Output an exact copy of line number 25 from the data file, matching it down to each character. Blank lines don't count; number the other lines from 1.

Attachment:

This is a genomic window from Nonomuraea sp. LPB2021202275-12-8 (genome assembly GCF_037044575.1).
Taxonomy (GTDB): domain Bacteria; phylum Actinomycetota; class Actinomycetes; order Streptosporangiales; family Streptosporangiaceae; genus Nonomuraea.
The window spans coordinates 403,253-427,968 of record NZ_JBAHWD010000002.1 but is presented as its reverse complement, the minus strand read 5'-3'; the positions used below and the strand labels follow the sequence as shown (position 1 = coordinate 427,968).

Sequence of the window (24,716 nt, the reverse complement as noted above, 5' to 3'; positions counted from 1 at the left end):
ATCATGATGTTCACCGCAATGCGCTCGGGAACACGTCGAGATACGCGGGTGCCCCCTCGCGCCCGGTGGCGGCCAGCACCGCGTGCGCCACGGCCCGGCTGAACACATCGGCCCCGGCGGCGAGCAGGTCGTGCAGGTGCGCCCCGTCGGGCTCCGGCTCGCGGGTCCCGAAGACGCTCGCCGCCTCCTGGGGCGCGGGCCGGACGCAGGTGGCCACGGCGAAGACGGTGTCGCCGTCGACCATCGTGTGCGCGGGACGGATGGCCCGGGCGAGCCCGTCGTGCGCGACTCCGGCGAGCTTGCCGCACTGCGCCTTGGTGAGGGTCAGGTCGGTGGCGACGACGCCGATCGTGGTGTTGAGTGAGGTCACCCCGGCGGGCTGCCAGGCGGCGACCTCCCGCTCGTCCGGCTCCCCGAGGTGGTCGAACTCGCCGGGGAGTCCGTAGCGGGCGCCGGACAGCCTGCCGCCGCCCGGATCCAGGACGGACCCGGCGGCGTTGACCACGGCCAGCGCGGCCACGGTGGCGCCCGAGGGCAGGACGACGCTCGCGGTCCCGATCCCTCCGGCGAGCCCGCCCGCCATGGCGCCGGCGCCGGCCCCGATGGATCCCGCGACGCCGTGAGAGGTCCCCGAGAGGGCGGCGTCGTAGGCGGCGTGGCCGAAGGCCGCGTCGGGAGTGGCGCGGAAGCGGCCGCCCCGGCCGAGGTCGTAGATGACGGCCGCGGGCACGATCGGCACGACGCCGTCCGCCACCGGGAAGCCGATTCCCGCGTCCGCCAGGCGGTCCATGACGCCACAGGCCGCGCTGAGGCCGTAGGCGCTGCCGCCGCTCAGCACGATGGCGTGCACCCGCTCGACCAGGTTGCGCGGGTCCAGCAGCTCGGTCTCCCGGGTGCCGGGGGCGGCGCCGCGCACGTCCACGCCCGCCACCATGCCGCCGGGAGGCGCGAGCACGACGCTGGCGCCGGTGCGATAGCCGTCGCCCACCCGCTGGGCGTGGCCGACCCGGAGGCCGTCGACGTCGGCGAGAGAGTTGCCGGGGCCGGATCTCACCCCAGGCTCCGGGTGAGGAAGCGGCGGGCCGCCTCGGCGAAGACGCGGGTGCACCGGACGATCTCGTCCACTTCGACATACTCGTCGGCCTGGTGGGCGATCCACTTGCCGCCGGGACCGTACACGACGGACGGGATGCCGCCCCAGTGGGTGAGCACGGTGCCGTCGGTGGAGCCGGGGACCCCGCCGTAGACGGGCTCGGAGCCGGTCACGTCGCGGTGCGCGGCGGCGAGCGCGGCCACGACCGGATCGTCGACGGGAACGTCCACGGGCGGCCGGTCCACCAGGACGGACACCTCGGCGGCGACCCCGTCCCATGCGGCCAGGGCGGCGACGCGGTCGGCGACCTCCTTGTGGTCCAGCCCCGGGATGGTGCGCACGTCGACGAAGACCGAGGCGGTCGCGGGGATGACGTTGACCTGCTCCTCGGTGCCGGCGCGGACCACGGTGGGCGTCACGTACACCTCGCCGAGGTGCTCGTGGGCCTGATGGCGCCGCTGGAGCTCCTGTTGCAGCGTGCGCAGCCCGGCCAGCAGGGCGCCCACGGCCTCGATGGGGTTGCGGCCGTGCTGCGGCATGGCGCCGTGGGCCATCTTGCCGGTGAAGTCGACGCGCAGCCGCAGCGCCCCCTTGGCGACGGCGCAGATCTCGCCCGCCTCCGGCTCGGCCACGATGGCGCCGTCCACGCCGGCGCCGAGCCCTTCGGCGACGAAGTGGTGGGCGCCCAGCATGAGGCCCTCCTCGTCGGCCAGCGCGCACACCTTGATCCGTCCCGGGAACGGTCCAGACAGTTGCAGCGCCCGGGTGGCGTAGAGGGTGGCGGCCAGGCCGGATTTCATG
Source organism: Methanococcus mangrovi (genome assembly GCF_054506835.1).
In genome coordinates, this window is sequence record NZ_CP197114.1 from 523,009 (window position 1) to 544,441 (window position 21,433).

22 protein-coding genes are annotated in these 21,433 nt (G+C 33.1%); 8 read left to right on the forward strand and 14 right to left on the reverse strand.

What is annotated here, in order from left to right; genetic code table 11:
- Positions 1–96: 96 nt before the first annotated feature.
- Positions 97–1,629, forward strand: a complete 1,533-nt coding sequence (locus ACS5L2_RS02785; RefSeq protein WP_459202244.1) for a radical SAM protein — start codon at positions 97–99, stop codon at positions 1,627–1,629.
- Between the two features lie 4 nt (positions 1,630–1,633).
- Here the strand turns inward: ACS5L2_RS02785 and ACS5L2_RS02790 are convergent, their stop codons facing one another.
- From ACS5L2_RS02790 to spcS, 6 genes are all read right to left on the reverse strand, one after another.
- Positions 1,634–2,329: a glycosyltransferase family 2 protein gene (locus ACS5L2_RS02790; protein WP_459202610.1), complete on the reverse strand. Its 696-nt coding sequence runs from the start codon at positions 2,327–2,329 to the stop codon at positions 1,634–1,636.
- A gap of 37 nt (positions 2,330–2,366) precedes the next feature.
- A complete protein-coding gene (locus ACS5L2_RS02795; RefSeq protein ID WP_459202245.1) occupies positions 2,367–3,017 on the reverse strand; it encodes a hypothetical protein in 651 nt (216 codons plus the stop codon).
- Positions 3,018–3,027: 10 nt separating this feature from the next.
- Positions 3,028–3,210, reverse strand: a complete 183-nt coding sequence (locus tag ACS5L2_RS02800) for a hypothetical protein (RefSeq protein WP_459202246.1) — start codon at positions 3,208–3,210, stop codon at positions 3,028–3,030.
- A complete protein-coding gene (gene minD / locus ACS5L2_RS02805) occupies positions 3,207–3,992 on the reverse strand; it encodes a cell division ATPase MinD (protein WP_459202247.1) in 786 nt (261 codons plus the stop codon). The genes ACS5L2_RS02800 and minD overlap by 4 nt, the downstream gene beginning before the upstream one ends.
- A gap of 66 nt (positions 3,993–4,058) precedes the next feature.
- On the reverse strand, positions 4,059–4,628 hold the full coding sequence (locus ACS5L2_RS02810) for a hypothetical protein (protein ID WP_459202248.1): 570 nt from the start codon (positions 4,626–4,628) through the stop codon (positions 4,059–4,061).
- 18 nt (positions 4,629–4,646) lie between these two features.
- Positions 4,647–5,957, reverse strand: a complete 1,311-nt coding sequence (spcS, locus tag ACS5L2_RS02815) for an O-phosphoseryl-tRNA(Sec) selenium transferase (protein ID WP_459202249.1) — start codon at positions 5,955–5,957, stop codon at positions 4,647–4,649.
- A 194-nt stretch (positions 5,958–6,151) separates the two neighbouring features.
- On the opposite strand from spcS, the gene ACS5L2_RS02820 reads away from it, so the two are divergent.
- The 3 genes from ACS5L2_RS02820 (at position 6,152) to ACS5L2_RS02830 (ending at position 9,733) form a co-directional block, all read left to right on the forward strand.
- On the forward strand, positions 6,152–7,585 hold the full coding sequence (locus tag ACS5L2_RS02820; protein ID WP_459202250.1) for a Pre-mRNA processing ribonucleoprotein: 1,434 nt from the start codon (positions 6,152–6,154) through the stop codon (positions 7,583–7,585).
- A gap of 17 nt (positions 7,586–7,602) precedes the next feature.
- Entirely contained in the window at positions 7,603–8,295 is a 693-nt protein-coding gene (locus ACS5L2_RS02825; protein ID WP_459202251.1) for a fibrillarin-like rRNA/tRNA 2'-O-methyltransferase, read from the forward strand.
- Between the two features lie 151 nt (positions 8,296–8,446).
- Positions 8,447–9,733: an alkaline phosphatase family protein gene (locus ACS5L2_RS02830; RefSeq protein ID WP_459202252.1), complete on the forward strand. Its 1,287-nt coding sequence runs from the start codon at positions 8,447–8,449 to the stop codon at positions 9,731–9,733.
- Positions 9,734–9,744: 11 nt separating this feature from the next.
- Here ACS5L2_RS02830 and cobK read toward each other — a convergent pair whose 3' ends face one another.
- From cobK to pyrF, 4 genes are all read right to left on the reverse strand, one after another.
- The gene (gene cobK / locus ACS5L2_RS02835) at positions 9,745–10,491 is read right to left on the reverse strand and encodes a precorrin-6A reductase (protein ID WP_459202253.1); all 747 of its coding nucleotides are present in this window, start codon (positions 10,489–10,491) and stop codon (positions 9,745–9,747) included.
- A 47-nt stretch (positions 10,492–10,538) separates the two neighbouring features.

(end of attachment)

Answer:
- A 194-nt stretch (positions 5,958–6,151) separates the two neighbouring features.